I wasn’t planning to report on the German Masters qualifiers today, but yesterday turned out to be a bit special…
Indeed Thepchaiya Un-Nooh scored a maximum break, his third, in the second frame of his first round match. You can watch it here:
It was far from staigthforward with four reds on the bottom half of the table, three of them past the baulk line.
That maximum of course is now the tournament high break, and is very unlikely to be “beaten”. Peter Devlin who had previously scored a 143 in the only frame he won, was the holder of the tournament high break until Theppy “stole” it from him…
Peter was feeling aggrieved and expressed his feelings in his own way … with a rap!
Thepchaiya ultimately lost that match. He was beaten 5-3 by Fan Zhengyi. This is an excellent result for the young Chinese who has struggled during his first years on the tour. Fan won the last three frames of the match.
There was a good result as well for another young Chinese: indeed Lyu Haotian defeated Lee Walker by 5-2, with four breaks over 60, including a century. Lyu seems to have been on the tour for a long time, and actually he is indeed a professional since 2013, but he’s only 23 years old. His first years on tour were very traumatic, but hopefully he’s finding some form and confidence back now.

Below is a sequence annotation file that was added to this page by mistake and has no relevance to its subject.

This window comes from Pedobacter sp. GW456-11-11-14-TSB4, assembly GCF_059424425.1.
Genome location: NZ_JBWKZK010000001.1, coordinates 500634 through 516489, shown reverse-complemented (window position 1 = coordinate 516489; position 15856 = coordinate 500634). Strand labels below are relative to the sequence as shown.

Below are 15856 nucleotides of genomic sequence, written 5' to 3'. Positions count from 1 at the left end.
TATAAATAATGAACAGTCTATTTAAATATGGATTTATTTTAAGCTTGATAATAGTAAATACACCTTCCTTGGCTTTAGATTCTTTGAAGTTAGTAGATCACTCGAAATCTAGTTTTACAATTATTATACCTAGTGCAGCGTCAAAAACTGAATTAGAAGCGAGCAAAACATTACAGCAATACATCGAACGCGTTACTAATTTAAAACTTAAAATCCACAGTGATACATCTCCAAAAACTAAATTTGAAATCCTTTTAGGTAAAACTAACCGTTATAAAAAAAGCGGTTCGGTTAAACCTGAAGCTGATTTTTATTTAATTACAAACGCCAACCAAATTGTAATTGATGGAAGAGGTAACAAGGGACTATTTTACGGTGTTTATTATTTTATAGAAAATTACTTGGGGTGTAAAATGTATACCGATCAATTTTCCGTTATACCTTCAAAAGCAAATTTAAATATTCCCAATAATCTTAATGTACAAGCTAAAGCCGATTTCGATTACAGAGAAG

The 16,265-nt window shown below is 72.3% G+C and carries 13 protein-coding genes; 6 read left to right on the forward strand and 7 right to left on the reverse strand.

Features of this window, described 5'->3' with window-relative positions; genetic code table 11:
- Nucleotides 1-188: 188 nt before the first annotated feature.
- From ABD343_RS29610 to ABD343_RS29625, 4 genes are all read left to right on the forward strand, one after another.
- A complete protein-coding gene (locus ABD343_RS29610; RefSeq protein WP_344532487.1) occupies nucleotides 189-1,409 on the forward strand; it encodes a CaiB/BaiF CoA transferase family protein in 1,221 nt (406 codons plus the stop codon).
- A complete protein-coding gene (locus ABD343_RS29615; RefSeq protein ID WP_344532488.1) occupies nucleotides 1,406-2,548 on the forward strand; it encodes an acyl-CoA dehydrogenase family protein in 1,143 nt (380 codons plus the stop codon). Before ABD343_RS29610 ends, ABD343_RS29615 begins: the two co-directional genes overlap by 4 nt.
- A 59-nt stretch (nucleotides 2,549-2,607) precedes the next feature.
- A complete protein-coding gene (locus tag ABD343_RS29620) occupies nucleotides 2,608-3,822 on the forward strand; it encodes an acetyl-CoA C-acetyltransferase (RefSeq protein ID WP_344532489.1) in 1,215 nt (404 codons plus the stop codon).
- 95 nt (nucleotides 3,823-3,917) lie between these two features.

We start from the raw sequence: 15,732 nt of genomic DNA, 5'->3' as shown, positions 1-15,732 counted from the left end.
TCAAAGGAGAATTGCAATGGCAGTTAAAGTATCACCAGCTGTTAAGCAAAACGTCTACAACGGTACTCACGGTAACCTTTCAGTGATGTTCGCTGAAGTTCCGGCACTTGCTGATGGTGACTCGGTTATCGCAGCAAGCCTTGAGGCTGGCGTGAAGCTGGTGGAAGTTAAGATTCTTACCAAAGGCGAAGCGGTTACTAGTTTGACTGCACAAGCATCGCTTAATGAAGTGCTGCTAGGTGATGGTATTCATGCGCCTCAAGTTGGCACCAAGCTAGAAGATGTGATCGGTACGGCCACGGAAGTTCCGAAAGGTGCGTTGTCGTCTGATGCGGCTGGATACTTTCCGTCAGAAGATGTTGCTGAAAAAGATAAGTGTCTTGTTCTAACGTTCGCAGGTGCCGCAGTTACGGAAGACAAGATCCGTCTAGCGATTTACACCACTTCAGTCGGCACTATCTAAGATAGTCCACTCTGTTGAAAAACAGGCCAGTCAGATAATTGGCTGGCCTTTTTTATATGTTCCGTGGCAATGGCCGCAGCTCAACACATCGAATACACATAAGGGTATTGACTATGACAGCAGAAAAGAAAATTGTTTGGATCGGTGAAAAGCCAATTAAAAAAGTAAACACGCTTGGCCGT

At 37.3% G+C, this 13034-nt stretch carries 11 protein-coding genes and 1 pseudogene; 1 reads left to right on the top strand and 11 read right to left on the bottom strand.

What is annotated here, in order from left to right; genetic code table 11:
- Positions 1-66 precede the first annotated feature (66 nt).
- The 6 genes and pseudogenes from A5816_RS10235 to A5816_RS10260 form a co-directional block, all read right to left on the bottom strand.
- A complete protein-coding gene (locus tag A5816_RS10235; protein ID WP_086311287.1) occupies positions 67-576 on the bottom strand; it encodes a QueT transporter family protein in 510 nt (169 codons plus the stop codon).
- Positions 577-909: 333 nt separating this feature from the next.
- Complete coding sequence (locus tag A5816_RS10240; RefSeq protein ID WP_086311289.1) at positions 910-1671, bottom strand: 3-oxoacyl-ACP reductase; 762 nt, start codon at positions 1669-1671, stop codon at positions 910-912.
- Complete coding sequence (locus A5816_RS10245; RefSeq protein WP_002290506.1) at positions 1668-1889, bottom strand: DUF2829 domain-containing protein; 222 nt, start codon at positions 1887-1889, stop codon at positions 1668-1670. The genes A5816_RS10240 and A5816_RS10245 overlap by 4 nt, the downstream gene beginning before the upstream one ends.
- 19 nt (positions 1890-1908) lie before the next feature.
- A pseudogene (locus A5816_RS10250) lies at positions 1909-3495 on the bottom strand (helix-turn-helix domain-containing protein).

Mark Allen defeated Alfie Burden by 5-1 in a match that featured three centuries, including a 141 by Alfie. The score could easily have been different if it wasn’t for Alfie’s impeccable sportsmanship. Here is what Mark Allen posted on social media after the match:
Neil Robertson beat Michael White by 5-1 in a scoring fest: each frame featured a 50+ break: 52, 88, 103, 135 (NR), 60 (MW), 73 (NR).
2 thoughts on “An eventful day at the 2022 German Masters Qualifiers”
Thepchaiya missed a lot of balls he would usually pot. His form has been very ragged, and his end-of-season ranking is worryingly low. Nevertheless, it was probably Fan’s best win. Sunny Akani also has to watch his ranking, but he’s somehow managed to keep winning his first-round matches, which makes a big difference. There is £3000 avaliable for a first-round win, and only £4000 for two wins. Zhang Anda also qualified for Germany, his first wins since all of the covid disruptions and the birth of his son.
But Lichtenberg lost, once again denying the German crowd the chance to support a local player.
With two rounds of qualifiers, it’s almost inevitable that neither Lichtenberg, nor Kleckers would be there. All that once again shows the reality of the UK bias. In the Home Nations some local players have their first match held-over and even if it’s not the case, the qualifiers are all played in the UK. You will tell me it’s a long trip from Scotland or South Wales to the qualifying venues in England. It’s still doable. Of course currently there is nobody watching at the qualifiers, but on a “normal year” it’s doable.
Comments are closed.